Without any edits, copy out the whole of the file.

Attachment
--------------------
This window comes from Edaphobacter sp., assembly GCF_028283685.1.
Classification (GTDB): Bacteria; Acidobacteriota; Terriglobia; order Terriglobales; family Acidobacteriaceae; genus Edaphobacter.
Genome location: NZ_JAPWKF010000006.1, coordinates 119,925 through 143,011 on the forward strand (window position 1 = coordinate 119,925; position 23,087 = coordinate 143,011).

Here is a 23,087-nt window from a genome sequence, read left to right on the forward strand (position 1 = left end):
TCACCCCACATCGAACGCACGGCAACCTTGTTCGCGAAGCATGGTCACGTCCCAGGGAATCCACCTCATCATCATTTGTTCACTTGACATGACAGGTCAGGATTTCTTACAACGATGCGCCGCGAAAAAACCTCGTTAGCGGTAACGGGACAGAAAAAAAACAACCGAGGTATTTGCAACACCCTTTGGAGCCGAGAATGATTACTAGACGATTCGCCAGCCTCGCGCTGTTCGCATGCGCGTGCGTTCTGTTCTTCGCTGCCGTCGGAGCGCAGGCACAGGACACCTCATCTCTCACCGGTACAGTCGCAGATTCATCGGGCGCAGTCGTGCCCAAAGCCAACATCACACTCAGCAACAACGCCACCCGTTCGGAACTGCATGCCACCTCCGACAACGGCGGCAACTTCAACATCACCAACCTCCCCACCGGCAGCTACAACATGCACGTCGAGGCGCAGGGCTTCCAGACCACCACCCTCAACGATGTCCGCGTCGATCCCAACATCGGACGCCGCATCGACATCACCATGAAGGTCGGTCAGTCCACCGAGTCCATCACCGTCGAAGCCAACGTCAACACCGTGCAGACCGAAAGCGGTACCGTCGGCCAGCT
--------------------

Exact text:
This window comes from Edaphobacter sp., assembly GCF_028283685.1.
Classification (GTDB): Bacteria; Acidobacteriota; Terriglobia; order Terriglobales; family Acidobacteriaceae; genus Edaphobacter.
Genome location: NZ_JAPWKF010000006.1, coordinates 119,925 through 143,011 on the forward strand (window position 1 = coordinate 119,925; position 23,087 = coordinate 143,011).

Here is a 23,087-nt window from a genome sequence, read left to right on the forward strand (position 1 = left end):
TCACCCCACATCGAACGCACGGCAACCTTGTTCGCGAAGCATGGTCACGTCCCAGGGAATCCACCTCATCATCATTTGTTCACTTGACATGACAGGTCAGGATTTCTTACAACGATGCGCCGCGAAAAAACCTCGTTAGCGGTAACGGGACAGAAAAAAAACAACCGAGGTATTTGCAACACCCTTTGGAGCCGAGAATGATTACTAGACGATTCGCCAGCCTCGCGCTGTTCGCATGCGCGTGCGTTCTGTTCTTCGCTGCCGTCGGAGCGCAGGCACAGGACACCTCATCTCTCACCGGTACAGTCGCAGATTCATCGGGCGCAGTCGTGCCCAAAGCCAACATCACACTCAGCAACAACGCCACCCGTTCGGAACTGCATGCCACCTCCGACAACGGCGGCAACTTCAACATCACCAACCTCCCCACCGGCAGCTACAACATGCACGTCGAGGCGCAGGGCTTCCAGACCACCACCCTCAACGATGTCCGCGTCGATCCCAACATCGGACGCCGCATCGACATCACCATGAAGGTCGGTCAGTCCACCGAGTCCATCACCGTCGAAGCCAACGTCAACACCGTGCAGACCGAAAGCGGTACCGTCGGCCAGCT